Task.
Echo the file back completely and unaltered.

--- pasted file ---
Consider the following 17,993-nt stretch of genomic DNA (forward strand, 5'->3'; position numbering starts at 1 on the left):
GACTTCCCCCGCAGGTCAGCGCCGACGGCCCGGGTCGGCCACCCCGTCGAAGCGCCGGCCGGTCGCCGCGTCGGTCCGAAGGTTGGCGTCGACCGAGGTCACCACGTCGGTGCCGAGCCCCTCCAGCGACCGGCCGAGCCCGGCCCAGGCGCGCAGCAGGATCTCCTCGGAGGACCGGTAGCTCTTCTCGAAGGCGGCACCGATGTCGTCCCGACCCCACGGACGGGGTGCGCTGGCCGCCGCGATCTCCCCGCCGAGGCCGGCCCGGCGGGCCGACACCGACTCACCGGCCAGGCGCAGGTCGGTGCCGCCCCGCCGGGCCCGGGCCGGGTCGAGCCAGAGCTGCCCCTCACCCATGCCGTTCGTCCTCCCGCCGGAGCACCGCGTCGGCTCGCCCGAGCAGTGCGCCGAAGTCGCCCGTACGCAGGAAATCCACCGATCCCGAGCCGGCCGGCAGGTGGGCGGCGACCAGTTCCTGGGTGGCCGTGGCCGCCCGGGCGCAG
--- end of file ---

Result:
Consider the following 17,993-nt stretch of genomic DNA (forward strand, 5'->3'; position numbering starts at 1 on the left):
GACTTCCCCCGCAGGTCAGCGCCGACGGCCCGGGTCGGCCACCCCGTCGAAGCGCCGGCCGGTCGCCGCGTCGGTCCGAAGGTTGGCGTCGACCGAGGTCACCACGTCGGTGCCGAGCCCCTCCAGCGACCGGCCGAGCCCGGCCCAGGCGCGCAGCAGGATCTCCTCGGAGGACCGGTAGCTCTTCTCGAAGGCGGCACCGATGTCGTCCCGACCCCACGGACGGGGTGCGCTGGCCGCCGCGATCTCCCCGCCGAGGCCGGCCCGGCGGGCCGACACCGACTCACCGGCCAGGCGCAGGTCGGTGCCGCCCCGCCGGGCCCGGGCCGGGTCGAGCCAGAGCTGCCCCTCACCCATGCCGTTCGTCCTCCCGCCGGAGCACCGCGTCGGCTCGCCCGAGCAGTGCGCCGAAGTCGCCCGTACGCAGGAAATCCACCGATCCCGAGCCGGCCGGCAGGTGGGCGGCGACCAGTTCCTGGGTGGCCGTGGCCGCCCGGGCGCAG